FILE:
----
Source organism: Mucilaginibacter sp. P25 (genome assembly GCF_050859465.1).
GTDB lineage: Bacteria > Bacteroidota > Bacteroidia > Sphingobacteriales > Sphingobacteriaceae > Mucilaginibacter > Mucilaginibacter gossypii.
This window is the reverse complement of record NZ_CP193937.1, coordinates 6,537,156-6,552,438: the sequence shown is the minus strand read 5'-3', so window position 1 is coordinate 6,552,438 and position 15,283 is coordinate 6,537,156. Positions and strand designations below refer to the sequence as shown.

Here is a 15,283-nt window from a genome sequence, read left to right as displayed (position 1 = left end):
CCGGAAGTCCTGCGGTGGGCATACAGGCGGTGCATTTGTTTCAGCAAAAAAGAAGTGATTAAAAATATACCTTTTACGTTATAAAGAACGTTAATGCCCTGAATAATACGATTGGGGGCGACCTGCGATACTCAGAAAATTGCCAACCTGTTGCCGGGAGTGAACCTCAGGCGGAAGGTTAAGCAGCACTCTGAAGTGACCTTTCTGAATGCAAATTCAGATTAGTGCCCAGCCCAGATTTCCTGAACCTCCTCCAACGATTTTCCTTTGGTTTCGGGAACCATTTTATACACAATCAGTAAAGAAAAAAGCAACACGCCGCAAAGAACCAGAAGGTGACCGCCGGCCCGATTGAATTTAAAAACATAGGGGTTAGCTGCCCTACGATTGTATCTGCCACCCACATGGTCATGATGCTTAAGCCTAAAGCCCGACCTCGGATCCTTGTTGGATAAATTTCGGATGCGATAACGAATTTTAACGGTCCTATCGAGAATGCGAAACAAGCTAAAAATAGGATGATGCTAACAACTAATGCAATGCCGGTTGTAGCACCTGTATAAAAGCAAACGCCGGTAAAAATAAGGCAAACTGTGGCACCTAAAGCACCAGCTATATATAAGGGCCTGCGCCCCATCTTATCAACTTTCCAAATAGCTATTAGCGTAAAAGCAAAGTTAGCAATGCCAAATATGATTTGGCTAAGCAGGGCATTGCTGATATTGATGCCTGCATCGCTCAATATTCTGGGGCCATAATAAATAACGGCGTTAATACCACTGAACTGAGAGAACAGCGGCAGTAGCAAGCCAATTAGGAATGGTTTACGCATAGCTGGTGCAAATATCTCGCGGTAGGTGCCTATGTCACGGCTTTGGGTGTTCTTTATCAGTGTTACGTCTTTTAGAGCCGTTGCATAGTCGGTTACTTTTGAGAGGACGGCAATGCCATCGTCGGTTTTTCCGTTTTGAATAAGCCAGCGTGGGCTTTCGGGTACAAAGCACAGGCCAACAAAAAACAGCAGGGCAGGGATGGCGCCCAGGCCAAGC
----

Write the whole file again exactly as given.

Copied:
Source organism: Mucilaginibacter sp. P25 (genome assembly GCF_050859465.1).
GTDB lineage: Bacteria > Bacteroidota > Bacteroidia > Sphingobacteriales > Sphingobacteriaceae > Mucilaginibacter > Mucilaginibacter gossypii.
This window is the reverse complement of record NZ_CP193937.1, coordinates 6,537,156-6,552,438: the sequence shown is the minus strand read 5'-3', so window position 1 is coordinate 6,552,438 and position 15,283 is coordinate 6,537,156. Positions and strand designations below refer to the sequence as shown.

Here is a 15,283-nt window from a genome sequence, read left to right as displayed (position 1 = left end):
CCGGAAGTCCTGCGGTGGGCATACAGGCGGTGCATTTGTTTCAGCAAAAAAGAAGTGATTAAAAATATACCTTTTACGTTATAAAGAACGTTAATGCCCTGAATAATACGATTGGGGGCGACCTGCGATACTCAGAAAATTGCCAACCTGTTGCCGGGAGTGAACCTCAGGCGGAAGGTTAAGCAGCACTCTGAAGTGACCTTTCTGAATGCAAATTCAGATTAGTGCCCAGCCCAGATTTCCTGAACCTCCTCCAACGATTTTCCTTTGGTTTCGGGAACCATTTTATACACAATCAGTAAAGAAAAAAGCAACACGCCGCAAAGAACCAGAAGGTGACCGCCGGCCCGATTGAATTTAAAAACATAGGGGTTAGCTGCCCTACGATTGTATCTGCCACCCACATGGTCATGATGCTTAAGCCTAAAGCCCGACCTCGGATCCTTGTTGGATAAATTTCGGATGCGATAACGAATTTTAACGGTCCTATCGAGAATGCGAAACAAGCTAAAAATAGGATGATGCTAACAACTAATGCAATGCCGGTTGTAGCACCTGTATAAAAGCAAACGCCGGTAAAAATAAGGCAAACTGTGGCACCTAAAGCACCAGCTATATATAAGGGCCTGCGCCCCATCTTATCAACTTTCCAAATAGCTATTAGCGTAAAAGCAAAGTTAGCAATGCCAAATATGATTTGGCTAAGCAGGGCATTGCTGATATTGATGCCTGCATCGCTCAATATTCTGGGGCCATAATAAATAACGGCGTTAATACCACTGAACTGAGAGAACAGCGGCAGTAGCAAGCCAATTAGGAATGGTTTACGCATAGCTGGTGCAAATATCTCGCGGTAGGTGCCTATGTCACGGCTTTGGGTGTTCTTTATCAGTGTTACGTCTTTTAGAGCCGTTGCATAGTCGGTTACTTTTGAGAGGACGGCAATGCCATCGTCGGTTTTTCCGTTTTGAATAAGCCAGCGTGGGCTTTCGGGTACAAAGCACAGGCCAACAAAAAACAGCAGGGCAGGGATGGCGCCCAGGCCAAGC